One thing that we like about this movie is that the screenplay was written by Chris Mitchum, son of Robert Mitchum!

     

  • Hot!

    B-MOVIE BINGO: BULLETPROOF

    BulletproofBULLETPROOF (1988)
    Shows Tuesday 1/10/2012 at The Hollywood Theatre

    Imagine this: It’s the mid 1980s.  Cold War paranoia is at its breaking point; secrets wait to be discovered under every rock.  While the western world sleeps in its cocoon of false security, the scales tip to the Dark Side when a secret super-tank, the NBT-90 Thunderblast, is stolen from the US military and taken to …Mexico.  There a grab-bag of assorted Soviet-inspired international terrorists await its arrival and their virtually unstoppable ascent to world domination.  But wait: Enter Frank “BULLETPROOF” McBain!

    Gary Busey stars as Frank “I’M YOUR WORST NIGHTMARE, BUTTHORN!” McBain, an ex-military virtuoso who has “retired” into police work.  His main skill is getting shot and removing the bullets, keeping them in a jar in his bathroom.  The rest of skills can be added up into one large, more complex, intangible web of skills, called a Hive Skill.  This Hive Skill is his use of the word BUTTHORN as an insult, which happens at least three times in the film.  Note: this is the only movie that has the word BUTTHORN in it.  When Uncle Sam calls McBain back for one last mission, he teams up with his ex-girlfriend, Army officer Devon Shepard, to get the tank back from the evil tantrum-thrower Colonel Kartiff (Henry Silva!!) and …play saxophone on the beach!   Because it’s true that while McBain may be bulletproof, he’s not love proof.  Directed by Steve Carver.

  • Hot!

    B-MOVIE BINGO: FIRST ACTION HERO

    First Action HeroFIRST ACTION HERO (1994)
    Showing Tuesday 12/6/2011 at The Hollywood Theatre

    Shit hits the fan when lone wolf veteran cop Mark Fierro (Fabio Testi) is transfered from Tampa back to his old precinct in Miami in order to prevent the local mafia gangs from engaging a full blown gang war.  Fierro and his flamboyant golden-locked partner Hoagy O’Toole (Ron Nummi) stop at nothing to get the job done.  Whether it’s killing everything in their path or spending hours in Fierro’s bare white office containing nothing but a desk and a photo of Bill Clinton on the wall, these two mean business!  To complicate things, Fierro’s teenage daughter from his failed marriage is dumped in his lap unexpectedly and he is suddenly forced to be a father, while simultaneously trying to juggle his relationship with his D.A. girlfriend Lori (played by Marina Giulia Cavalli, who does nothing but protect the people he is after) and deal with his Mafioso Uncle Ben  (Gabriele Ferzetti).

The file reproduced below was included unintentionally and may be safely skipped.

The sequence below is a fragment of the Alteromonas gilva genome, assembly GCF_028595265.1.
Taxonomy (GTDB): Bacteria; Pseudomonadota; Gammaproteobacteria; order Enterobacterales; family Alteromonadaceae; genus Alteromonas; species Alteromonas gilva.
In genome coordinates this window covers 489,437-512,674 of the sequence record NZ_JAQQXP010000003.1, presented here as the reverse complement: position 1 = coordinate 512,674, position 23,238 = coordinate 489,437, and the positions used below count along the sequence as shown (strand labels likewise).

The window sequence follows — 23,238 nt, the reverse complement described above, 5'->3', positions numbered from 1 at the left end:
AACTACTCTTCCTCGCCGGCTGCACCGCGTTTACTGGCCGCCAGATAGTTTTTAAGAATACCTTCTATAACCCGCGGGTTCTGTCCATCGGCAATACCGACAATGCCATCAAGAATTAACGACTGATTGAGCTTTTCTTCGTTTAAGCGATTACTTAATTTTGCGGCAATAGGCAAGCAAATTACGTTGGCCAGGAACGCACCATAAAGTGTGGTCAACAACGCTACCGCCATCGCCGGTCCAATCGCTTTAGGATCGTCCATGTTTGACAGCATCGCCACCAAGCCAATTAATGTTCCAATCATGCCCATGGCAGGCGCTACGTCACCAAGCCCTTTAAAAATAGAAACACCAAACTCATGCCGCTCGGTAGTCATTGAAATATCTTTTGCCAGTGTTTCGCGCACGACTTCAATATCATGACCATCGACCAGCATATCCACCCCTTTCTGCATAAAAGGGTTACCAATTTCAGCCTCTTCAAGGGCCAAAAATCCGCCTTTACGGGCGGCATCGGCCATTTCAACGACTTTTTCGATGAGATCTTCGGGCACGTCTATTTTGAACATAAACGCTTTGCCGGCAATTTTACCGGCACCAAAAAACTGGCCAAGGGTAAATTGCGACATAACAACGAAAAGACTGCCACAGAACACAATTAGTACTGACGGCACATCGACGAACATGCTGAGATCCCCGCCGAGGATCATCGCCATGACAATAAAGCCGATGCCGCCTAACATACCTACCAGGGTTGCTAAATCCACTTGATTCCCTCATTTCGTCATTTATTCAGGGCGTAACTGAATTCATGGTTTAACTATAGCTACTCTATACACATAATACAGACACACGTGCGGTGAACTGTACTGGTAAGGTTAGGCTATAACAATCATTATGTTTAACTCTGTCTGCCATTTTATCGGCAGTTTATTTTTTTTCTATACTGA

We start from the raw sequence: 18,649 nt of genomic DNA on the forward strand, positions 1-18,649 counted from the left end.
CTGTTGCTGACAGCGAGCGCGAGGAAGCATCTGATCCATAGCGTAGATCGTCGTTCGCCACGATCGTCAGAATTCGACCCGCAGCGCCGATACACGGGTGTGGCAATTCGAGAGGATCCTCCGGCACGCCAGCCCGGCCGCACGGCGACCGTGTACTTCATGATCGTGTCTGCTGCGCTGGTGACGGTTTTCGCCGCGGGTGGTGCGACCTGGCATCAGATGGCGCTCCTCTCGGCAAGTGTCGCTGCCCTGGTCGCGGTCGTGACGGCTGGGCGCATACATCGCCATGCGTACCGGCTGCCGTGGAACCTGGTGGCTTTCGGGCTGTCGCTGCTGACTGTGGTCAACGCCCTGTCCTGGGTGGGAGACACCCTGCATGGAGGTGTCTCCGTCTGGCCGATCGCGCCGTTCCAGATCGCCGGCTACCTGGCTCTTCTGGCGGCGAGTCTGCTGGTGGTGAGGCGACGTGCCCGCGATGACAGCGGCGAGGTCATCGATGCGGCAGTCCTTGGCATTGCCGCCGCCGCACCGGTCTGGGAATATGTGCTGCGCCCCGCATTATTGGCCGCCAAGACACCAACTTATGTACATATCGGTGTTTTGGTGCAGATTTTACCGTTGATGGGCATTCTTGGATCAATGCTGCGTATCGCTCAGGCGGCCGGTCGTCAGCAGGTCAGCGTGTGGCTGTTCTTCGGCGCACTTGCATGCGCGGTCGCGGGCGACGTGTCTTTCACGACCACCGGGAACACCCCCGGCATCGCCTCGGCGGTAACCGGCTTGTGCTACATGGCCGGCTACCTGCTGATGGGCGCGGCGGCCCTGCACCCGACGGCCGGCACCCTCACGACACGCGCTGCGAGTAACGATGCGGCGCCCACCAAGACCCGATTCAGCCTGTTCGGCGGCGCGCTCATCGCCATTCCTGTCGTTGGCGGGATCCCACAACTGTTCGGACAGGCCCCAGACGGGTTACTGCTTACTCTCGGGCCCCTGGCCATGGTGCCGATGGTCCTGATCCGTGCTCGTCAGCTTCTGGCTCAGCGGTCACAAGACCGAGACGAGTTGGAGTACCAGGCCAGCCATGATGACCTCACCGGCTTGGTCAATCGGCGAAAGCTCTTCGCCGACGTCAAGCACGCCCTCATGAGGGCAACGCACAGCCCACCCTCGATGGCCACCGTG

Packed to the brim with action and boring scenes all set to the same music that sounds like it could have been a contestant for the Wheel of Fortune theme, this film has it all: acting, cinematography and at least two songs. Although this film obviously has nothing in common with Last Action Hero from 1993, you may notice that Mark Fierro is using the same handgun that Jack Slater (Arnold Schwarzenegger) used.  So this is like that movie, but FIRST instead!

    This movie has the best theme song.

  • Hot!

    B-MOVIE BINGO: NIGHTBEAST

    NightbeastNIGHTBEAST (1982)
    Showing Tuesday 11/01/2011 at The Hollywood Theatre

    Somewhere in the heavens, an out-of-control spaceship careens toward Earth, plunking an asteroid on the way down. It ricochets toward Maryland and crash lands somewhere in the woods. A wet-looking abomination in a shiny silver suit emerges, fully-automatic laser gun in hand. A handful of hicks with guns confront the being and are immediately vaporized. This scene sets up Nightbeast, in which a backwoods cop and his friends fight an alien that terrorizes their small town. Super lo-fi, but in a star-filtered early 80s kind of way. Awesome synth music, a romantic love scene, and tons of lasers and gore. Also vaporizing and mauling. And gore. Directed by Don Dohler.

    Trivia: The musical score on this movie was done by 16-year-old J.J. Abrams, who later went on to create the TV show LOST and direct the excellent film SUPER 8.